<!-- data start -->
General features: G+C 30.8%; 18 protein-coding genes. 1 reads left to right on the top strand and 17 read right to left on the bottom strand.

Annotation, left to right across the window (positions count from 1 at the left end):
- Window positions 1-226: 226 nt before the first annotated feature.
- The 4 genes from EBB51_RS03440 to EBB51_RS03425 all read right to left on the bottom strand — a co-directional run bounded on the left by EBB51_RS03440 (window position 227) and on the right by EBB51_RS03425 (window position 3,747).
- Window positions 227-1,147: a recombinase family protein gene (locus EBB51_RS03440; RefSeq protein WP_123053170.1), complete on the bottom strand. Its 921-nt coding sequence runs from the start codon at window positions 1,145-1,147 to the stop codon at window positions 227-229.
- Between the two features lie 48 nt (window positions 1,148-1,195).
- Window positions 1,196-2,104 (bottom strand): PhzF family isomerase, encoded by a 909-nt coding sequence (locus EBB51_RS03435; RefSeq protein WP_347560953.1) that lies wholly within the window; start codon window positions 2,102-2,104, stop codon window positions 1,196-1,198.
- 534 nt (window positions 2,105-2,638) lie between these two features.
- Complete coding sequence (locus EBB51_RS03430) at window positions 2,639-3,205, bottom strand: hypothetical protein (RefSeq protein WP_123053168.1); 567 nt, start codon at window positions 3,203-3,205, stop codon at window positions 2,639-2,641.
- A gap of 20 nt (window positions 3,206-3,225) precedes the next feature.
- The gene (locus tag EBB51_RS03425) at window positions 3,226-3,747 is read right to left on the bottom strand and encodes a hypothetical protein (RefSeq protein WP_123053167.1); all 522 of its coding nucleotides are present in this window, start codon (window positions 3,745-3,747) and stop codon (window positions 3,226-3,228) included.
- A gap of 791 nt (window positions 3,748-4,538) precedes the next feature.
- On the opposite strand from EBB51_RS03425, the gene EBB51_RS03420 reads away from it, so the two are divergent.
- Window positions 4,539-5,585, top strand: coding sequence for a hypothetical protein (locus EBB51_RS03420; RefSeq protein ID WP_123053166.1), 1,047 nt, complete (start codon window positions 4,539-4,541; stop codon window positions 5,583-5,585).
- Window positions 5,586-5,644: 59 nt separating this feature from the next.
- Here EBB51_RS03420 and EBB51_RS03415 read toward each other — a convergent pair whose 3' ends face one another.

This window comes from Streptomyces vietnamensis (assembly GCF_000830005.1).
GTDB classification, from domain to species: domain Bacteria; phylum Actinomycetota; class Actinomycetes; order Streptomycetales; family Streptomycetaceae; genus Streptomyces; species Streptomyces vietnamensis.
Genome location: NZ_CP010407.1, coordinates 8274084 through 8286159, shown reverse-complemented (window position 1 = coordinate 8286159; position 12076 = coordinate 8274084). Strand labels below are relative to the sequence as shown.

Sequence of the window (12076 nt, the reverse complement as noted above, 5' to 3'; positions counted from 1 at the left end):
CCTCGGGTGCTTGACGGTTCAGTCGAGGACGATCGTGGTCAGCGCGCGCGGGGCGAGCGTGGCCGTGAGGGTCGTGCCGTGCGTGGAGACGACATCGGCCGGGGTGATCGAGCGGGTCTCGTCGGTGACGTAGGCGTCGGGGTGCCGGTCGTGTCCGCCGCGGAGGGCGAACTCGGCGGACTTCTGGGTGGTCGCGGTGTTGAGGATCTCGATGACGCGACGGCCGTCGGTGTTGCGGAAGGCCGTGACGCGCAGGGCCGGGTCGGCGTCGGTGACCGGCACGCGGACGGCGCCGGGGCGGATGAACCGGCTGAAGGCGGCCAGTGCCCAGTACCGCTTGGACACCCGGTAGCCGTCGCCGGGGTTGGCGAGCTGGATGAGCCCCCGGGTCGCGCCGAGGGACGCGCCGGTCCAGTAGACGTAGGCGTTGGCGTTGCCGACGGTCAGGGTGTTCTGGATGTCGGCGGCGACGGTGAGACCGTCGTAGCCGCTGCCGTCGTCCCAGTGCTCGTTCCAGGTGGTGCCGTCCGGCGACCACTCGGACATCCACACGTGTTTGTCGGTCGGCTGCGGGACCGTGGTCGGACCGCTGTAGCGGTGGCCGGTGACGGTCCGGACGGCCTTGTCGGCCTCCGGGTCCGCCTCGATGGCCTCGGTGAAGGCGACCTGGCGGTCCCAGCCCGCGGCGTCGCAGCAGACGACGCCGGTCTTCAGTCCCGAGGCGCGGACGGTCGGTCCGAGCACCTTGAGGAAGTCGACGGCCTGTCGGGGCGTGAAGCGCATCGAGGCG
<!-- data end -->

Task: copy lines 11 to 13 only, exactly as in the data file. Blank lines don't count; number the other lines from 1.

- The gene (locus tag EBB51_RS03425) at window positions 3,226-3,747 is read right to left on the bottom strand and encodes a hypothetical protein (RefSeq protein WP_123053167.1); all 522 of its coding nucleotides are present in this window, start codon (window positions 3,745-3,747) and stop codon (window positions 3,226-3,228) included.
- A gap of 791 nt (window positions 3,748-4,538) precedes the next feature.
- On the opposite strand from EBB51_RS03425, the gene EBB51_RS03420 reads away from it, so the two are divergent.